The Grace of our Lord Jesus Christ, the Love of God, and the Fellowship of the Holy Spirit be with you all. Amen.
1 Corinthians 15:1 Now I make known to you, brethren, the gospel which I preached to you, which also you received, in which also you stand, 2 by which also you are saved, if you hold fast the word which I preached to you, unless you believed in vain. 3 For I delivered to you as of first importance what I also received, that Christ died for our sins according to the Scriptures, 4 and that He was buried, and that He was raised on the third day according to the Scriptures, 5 and that He appeared to Cephas, then to the twelve. 6 After that He appeared to more than five hundred brethren at one time, most of whom remain until now, but some have fallen asleep; 7 then He appeared to James, then to all the apostles; 8 and last of all, as to one untimely born, He appeared to me also. 9 For I am the least of the apostles, and not fit to be called an apostle, because I persecuted the church of God. 10 But by the grace of God I am what I am, and His grace toward me did not prove vain; but I labored even more than all of them, yet not I, but the grace of God with me. 11 Whether then it was I or they, so we preach and so you believed. 12 Now if Christ is preached, that He has been raised from the dead, how do some among you say that there is no resurrection of the dead? 13 But if there is no resurrection of the dead, not even Christ has been raised; 14 and if Christ has not been raised, then our preaching is vain, your faith also is vain. 15 Moreover we are even found to be false witnesses of God, because we testified against God that He raised Christ, whom He did not raise, if in fact the dead are not raised. 16 For if the dead are not raised, not even Christ has been raised; 17 and if Christ has not been raised, your faith is worthless; you are still in your sins. 18 Then those also who have fallen asleep in Christ have perished. 19 If we have hoped in Christ in this life only, we are of all men most to be pitied. 20 But now Christ has been raised from the dead, the first fruits of those who are asleep. (NASB)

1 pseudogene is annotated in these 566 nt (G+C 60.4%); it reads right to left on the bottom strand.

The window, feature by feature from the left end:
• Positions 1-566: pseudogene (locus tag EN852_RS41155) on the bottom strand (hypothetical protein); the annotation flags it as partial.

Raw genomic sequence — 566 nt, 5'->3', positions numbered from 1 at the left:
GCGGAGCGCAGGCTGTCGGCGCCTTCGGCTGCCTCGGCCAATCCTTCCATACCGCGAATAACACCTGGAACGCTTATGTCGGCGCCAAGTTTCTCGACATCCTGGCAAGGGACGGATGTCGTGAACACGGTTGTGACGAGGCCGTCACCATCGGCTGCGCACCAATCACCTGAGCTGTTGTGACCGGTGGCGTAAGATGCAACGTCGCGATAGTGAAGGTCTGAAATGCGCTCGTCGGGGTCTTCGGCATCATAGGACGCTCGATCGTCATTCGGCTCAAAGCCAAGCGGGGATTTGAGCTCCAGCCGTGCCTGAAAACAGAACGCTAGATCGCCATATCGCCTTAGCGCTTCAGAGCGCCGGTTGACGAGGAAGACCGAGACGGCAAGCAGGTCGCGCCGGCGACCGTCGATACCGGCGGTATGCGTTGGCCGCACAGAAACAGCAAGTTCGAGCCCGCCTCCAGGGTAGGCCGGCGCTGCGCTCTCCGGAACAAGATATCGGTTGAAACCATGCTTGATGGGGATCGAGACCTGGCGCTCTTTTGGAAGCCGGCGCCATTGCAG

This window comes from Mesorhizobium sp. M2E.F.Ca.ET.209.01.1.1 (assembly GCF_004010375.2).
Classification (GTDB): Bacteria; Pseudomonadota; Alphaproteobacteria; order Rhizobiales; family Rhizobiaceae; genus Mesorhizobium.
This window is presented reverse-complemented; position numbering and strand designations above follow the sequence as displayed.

Be it a business contract, a political compromise, a bill, a law, or even the ingredients on the label of the food package “the devil is in the details.” That is not a Bible verse. It’s not even a theological proverb. It’s a description of how reality works. Details are important. When it comes right down to it, they are very often the governing principles of the thing itself.
If you ignore or mess up the details on a construction project and use the wrong materials, you made end up with a building collapse. If a programer doesn’t tend to the details, the end user is going to find the program is more trouble than it’s worth. If a doctor or pharmacist doesn’t pay attention to the details of interactions, the results could be deadly.
On the other end of the spectrum, there is the big picture. Big pictures are simple. They give you the overview of what the details are suppose to create. An artists, for example deals in details (the medium, tools, colors, techniques, textures, and so on) in order to create the work of art.
This morning’s Epistle lesson is about the details and the big picture. In fact the Epistle lesson shows us that the details and the big picture are one and the same. “The Gospel is in the details” and “the details are the Gospel.”
St. Paul wrote, “Now I make known to you, brethren, the gospel which I preached to you, which also you received, in which also you stand, by which also you are saved, if you hold fast the word which I preached to you, unless you believed in vain.”